How to Reduce Generator Noise: 8 Effective Solutions
Do you have a loud generator? Perhaps it’s a portable generator for RV and camping. And placing it near your RV ruins the experience of peace and quiet you were hoping for? Or maybe you’re keeping it in-doors in your home.
Either way, you’ll love the information I’m about to share with you. These are the best ways to quiet a noisy generator.
I’m sure you’ll find at least one or two that can be helpful in your situation:
1. Increase the distance between yourself and the generator
Moving the generator as far away as possible will reduce the noise. Doubling the distance can reduce the noise by up to 6 dB. This isn’t always possible, but if you have a large area to play with, use it to your advantage.
2. Place an anti-vibration mat under the generator
If the generator is sitting on a hard concrete floor, it could lead to kidney problems later in life. And my ex told me I had a bad sense of humor. Who’s laughing now Jessica!!
Okay, okay, let’s be serious again. You know that a generator or any other machine vibrating on a hard surface will create tons of noise. This noise can be completely eliminated by placing some soft and thick material underneath.
Thick anti-vibration pads are the best option because they’re designed exactly for this project. As a general rule, the thicker they are the better noise absorption they can provide. This 0.4 inch thick anti-vibration pad is the thickest one I could find and it’s getting great customer reviews as well.
3. Insulate the engine housing
Vibration dampening material is already present in the engine housing. To further reduce the noise, you can double the material yourself. Locate the screws that secure the engine to the frame. You’ll probably find that there is some rubber material between the frame and the screws. S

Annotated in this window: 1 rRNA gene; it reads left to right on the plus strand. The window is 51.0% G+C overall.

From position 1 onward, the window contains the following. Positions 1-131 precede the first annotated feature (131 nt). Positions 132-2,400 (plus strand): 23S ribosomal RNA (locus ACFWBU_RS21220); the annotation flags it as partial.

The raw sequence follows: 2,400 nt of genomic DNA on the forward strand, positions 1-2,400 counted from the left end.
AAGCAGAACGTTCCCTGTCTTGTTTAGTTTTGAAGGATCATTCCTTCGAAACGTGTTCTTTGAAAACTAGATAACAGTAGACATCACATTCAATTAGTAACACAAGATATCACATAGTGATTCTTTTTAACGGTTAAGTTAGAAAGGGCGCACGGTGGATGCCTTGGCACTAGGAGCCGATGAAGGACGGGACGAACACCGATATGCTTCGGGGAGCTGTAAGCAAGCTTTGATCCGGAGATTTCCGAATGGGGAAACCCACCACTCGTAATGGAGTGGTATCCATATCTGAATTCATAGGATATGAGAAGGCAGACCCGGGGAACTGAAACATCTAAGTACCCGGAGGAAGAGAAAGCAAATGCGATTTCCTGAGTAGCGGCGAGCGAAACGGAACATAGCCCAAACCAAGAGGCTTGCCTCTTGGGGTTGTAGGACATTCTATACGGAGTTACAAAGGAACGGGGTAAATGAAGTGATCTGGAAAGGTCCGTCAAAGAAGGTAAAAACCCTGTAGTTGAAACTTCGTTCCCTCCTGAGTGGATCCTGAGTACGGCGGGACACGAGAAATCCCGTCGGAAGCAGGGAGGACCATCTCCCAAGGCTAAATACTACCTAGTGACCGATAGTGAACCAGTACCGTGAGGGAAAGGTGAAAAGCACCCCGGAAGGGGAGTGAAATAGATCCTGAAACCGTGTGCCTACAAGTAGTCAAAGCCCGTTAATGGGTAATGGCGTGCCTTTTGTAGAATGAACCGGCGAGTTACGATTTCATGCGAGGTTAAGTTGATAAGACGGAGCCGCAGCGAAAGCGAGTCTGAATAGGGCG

Place more material between them if possible. In most cases the screws will be too short to add any more material in-between. In that case, replacing them with longer screws that fit in will allow you to place more vibration dampening material.
4. Surround the generator with cinder blocks
Any additional noise barrier between yourself and the generator will come in handy. If you don’t plan on moving the generator any time soon, building a wall from cinder blocks is a good way to reduce noise.
Simply stack cinder blocks together around the generator. Make sure that they’re higher than the generator for extra noise protection. The higher the sound enclosure is, the better results will be.
Some alternatives to cinder blocks can be sand bags (often used by the military around generators) and also cement/concrete blocks.
In either case, leave at least 5 inches between the wall and the generator. This will ensure that there’s enough air flow around the generator and that it doesn’t overheat. It will also allow some of the vibration noise to dissipate.
To further reduce the impact noise from vibrations, cover the inside of the walls with soft material. Acoustic foam and thick blankets (heaviest one available) are a good option.
Especially because you can easily place them and remove them from the wall and use for some other soundproofing project when necessary. Such as insulating a door or a window.